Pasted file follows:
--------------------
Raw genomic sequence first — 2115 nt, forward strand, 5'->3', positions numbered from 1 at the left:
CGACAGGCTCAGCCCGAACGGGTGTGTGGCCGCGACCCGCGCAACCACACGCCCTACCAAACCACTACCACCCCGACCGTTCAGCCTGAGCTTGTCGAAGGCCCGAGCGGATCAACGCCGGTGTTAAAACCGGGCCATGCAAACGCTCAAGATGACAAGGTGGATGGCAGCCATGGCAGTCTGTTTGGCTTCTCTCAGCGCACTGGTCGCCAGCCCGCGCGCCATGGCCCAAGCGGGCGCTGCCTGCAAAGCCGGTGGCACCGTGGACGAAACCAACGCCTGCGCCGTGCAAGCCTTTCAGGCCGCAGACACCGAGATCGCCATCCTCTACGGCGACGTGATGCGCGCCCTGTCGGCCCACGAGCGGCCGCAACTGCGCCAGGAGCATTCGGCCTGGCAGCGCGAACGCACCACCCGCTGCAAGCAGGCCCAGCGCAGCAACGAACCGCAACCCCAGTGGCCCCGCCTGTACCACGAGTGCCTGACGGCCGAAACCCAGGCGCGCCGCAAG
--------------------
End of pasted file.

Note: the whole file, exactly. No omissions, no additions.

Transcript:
Raw genomic sequence first — 2115 nt, forward strand, 5'->3', positions numbered from 1 at the left:
CGACAGGCTCAGCCCGAACGGGTGTGTGGCCGCGACCCGCGCAACCACACGCCCTACCAAACCACTACCACCCCGACCGTTCAGCCTGAGCTTGTCGAAGGCCCGAGCGGATCAACGCCGGTGTTAAAACCGGGCCATGCAAACGCTCAAGATGACAAGGTGGATGGCAGCCATGGCAGTCTGTTTGGCTTCTCTCAGCGCACTGGTCGCCAGCCCGCGCGCCATGGCCCAAGCGGGCGCTGCCTGCAAAGCCGGTGGCACCGTGGACGAAACCAACGCCTGCGCCGTGCAAGCCTTTCAGGCCGCAGACACCGAGATCGCCATCCTCTACGGCGACGTGATGCGCGCCCTGTCGGCCCACGAGCGGCCGCAACTGCGCCAGGAGCATTCGGCCTGGCAGCGCGAACGCACCACCCGCTGCAAGCAGGCCCAGCGCAGCAACGAACCGCAACCCCAGTGGCCCCGCCTGTACCACGAGTGCCTGACGGCCGAAACCCAGGCGCGCCGCAAG